Chief Financial Officer of Huawei Meng Wanzhou leaves her home in Vancouver, Thursday, March 18, 2021. THE CANADIAN PRESS/Jonathan Hayward

Chief Financial Officer of Huawei Meng Wanzhou leaves her home in Vancouver, Thursday, March 18, 2021. THE CANADIAN PRESS/Jonathan Hayward

Meng’s judge questions thoroughness of alleged ‘covert criminal investigation’

A B.C. Supreme Court judge is questioning why border officers didn’t question the executive more rigorously

A B.C. Supreme Court judge is questioning why border officers didn’t question Huawei executive Meng Wanzhou more rigorously if their exam was actually a covert criminal investigation, as her lawyers say.

Associate Chief Justice Heather Holmes says a few questions asked by border officials touched on topics that her lawyers say were relevant to a criminal investigation in the United States, but the exam was hardly “grilling.”

Tony Paisana, one of Meng’s lawyers, replied that the fact the officers didn’t do a great job of violating Meng’s rights doesn’t mean they didn’t violate them.

He also says it could very well be that the primary goal of the covert probe was to obtain passcodes to her electronic devices for U.S. officials.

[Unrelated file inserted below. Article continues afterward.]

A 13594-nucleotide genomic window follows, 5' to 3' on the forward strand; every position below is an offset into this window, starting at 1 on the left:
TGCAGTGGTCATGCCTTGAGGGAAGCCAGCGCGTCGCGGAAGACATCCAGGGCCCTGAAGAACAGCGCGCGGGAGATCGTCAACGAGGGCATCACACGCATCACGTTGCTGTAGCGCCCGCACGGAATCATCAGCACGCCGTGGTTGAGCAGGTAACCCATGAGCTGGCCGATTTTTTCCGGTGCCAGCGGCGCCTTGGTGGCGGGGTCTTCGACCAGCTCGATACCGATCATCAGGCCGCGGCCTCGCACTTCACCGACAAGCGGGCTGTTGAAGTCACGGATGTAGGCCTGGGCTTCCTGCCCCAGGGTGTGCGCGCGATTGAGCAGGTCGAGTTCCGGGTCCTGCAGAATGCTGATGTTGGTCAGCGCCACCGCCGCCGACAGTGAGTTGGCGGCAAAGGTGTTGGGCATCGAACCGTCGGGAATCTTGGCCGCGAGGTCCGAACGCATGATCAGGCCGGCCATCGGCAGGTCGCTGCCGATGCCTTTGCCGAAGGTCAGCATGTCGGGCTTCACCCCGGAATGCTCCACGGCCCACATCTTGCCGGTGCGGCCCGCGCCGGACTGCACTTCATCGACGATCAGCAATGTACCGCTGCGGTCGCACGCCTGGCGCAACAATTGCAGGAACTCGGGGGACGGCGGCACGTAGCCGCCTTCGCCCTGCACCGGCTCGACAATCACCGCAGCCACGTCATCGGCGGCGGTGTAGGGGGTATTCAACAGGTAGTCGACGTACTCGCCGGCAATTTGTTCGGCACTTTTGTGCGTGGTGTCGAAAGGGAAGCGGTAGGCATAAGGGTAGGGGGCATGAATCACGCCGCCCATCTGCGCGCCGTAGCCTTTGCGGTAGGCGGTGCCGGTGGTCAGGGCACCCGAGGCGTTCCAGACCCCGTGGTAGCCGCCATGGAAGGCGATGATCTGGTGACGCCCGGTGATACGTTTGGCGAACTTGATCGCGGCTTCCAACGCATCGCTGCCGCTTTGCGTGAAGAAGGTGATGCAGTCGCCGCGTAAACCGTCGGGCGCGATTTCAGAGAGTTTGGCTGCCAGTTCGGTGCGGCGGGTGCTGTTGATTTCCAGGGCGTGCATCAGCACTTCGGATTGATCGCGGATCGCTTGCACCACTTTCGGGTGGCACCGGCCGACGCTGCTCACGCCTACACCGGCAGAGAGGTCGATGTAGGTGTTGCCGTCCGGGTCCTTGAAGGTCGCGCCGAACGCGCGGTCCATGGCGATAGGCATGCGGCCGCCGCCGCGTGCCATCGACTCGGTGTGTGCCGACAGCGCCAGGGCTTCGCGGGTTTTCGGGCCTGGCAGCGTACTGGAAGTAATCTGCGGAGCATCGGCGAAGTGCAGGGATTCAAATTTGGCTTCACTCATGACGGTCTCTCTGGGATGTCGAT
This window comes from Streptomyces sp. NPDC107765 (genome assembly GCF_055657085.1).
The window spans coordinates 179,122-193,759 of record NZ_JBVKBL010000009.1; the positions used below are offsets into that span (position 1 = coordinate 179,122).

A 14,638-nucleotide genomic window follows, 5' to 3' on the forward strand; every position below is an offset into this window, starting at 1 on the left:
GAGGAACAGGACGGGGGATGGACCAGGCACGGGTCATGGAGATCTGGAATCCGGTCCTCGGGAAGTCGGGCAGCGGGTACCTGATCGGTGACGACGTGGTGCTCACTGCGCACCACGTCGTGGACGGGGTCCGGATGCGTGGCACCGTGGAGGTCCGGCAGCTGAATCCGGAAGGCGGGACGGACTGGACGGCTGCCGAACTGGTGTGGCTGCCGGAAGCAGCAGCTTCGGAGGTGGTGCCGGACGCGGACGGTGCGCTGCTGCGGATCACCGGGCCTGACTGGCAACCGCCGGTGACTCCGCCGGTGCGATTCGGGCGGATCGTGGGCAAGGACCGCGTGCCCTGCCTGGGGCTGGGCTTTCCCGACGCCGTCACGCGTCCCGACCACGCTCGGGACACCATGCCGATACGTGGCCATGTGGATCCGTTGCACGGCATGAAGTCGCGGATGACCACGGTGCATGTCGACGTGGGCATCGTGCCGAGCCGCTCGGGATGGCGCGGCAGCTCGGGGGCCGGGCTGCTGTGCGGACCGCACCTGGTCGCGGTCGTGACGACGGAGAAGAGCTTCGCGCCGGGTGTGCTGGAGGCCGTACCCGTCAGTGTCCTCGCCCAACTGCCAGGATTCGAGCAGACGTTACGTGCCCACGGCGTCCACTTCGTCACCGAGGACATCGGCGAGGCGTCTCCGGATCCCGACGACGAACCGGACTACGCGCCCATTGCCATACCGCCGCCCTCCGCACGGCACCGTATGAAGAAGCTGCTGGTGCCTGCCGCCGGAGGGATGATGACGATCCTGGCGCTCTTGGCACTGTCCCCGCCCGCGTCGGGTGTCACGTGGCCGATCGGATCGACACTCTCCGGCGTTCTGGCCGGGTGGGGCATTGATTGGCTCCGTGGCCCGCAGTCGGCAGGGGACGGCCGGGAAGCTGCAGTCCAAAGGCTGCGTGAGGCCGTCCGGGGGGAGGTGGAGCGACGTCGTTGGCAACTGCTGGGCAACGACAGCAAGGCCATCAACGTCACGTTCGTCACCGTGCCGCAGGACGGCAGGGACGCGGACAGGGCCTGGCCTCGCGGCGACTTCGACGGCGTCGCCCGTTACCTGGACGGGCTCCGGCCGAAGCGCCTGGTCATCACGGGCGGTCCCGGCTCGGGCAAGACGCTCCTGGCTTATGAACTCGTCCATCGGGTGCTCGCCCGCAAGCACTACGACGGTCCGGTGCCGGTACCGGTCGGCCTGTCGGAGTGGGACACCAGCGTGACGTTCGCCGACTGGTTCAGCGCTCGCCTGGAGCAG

A border officer who wrote down the passcodes has previously testified that he passed them to an RCMP officer in a “heart-wrenching” personal error.

Meng was arrested at Vancouver’s airport in 2018 at the request of the United States, where she faces fraud charges that both she and Huawei deny.

“If this was all as you’re suggesting, would the officers not have done a more concerted job of questioning Ms. Meng?” Holmes asked. “There were a few questions touching on the topics you’ve outlined, but it’s not exactly a grilling examination or even a very vigorous one or detailed.”

The court has heard that Meng was held by border officers for three hours before she was informed of her arrest.

Meng extradition

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